The 4 basics of crowdfunding – Blog#1

This is the first blog of the new blog series: all you need to know about crowdfunding. Crowdfunding is an online funding tool that emerged in 2006 here in Amsterdam. In this blog I explain the four key concepts of crowdfunding: the initiator, the platform, the project and the donors. This blog will provide you with the basics to understand the following five blogs. Enjoy.

Hé! Each month I will upload a new blog series. Each series will have one central subject; the subject of this month is ‘All you need to know about crowdfunding’. A series consists out of several separate blogs. This is the first blog of the ‘All you need to know about crowdfunding’ series. 

Crowdfunding is an online donation method where those in need of money place turn towards the internet to promote their ideas and collect money. Anyone with a good idea (that is the initiator) can start a crowdfunding project, but not always successfully. In addition, anyone (the donors) can contribute to a crowdfunding project; small donations (around 20 euro’s) are common with crowdfunding.

Schematic representation of the main components of crowdfunding.
Schematic representation of the main components of crowdfunding. The main components of crowdfunding are the initiator (the one with the great idea and ambition to assemble funding), the crowd (the donors), the donations and the platform (the site where the crowdfunding projects are hosted). For more information about crowdfunding you can watch my Vlog: https://www.youtube.com/watch?v=iSFc2kfYKS0&t=1s
  1. The initiator: the solicitor 

Anyone with a good idea could start a crowdfunding project. This means that you don’t have to be connected to a company or group in order to ‘make it happen’. However, crowdfunding can also be used by companies: crowdfunding is for everyone. The individual (or group) that assembles the money is called the initiator (or the creator). While everyone could start a crowdfunding project, not all will succeed. The first step consists out of pitching your idea to the owners of the crowdfunding platform, they will decide if your project is good enough to be placed online. In other words, there is some form of selection.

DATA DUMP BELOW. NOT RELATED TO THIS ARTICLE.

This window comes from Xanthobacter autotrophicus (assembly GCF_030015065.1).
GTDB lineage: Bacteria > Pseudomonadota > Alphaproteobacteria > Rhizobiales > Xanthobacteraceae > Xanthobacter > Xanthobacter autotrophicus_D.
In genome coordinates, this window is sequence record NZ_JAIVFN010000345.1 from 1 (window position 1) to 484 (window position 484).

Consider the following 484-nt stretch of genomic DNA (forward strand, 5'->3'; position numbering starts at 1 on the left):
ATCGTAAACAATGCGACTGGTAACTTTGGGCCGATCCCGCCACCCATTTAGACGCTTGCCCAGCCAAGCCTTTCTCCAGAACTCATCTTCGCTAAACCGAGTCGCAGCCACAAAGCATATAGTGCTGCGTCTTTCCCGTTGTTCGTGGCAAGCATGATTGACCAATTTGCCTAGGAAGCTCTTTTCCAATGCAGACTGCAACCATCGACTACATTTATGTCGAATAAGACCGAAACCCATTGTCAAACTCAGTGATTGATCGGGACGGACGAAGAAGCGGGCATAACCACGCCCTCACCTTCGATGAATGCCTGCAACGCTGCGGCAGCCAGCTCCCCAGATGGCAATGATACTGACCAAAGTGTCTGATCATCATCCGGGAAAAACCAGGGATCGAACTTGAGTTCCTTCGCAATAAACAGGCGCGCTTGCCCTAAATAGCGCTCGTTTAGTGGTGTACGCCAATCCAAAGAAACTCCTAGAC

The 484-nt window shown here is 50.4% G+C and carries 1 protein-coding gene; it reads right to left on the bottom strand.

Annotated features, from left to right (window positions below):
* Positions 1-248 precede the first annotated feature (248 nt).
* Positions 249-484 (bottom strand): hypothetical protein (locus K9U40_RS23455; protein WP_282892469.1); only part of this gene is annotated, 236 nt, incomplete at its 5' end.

While the main goal of a crowdfunding project is to assemble money, initiators are motivated by more than raising funds. Gerber et al. (2012) describe that next to raising funds, initiators are also motivated by establishing relationships. This means that with crowdfunding it is about more than just money, it can help an individual engage with funders and connect with them and develop a long term interaction that goes beyond the financial transaction. A third motive mentioned is that initiators are attracted to crowdfunding because it provides them with a sense of validation: crowdfunding can help initiators to feel more capable and secure about their abilities. This makes sense if you consider that through a crowdfunding project you ask (unknown) individuals if they like your project and want to support it. If your project is funded, this means that they do: if the project receives donations individuals are clearly interested in your ideas.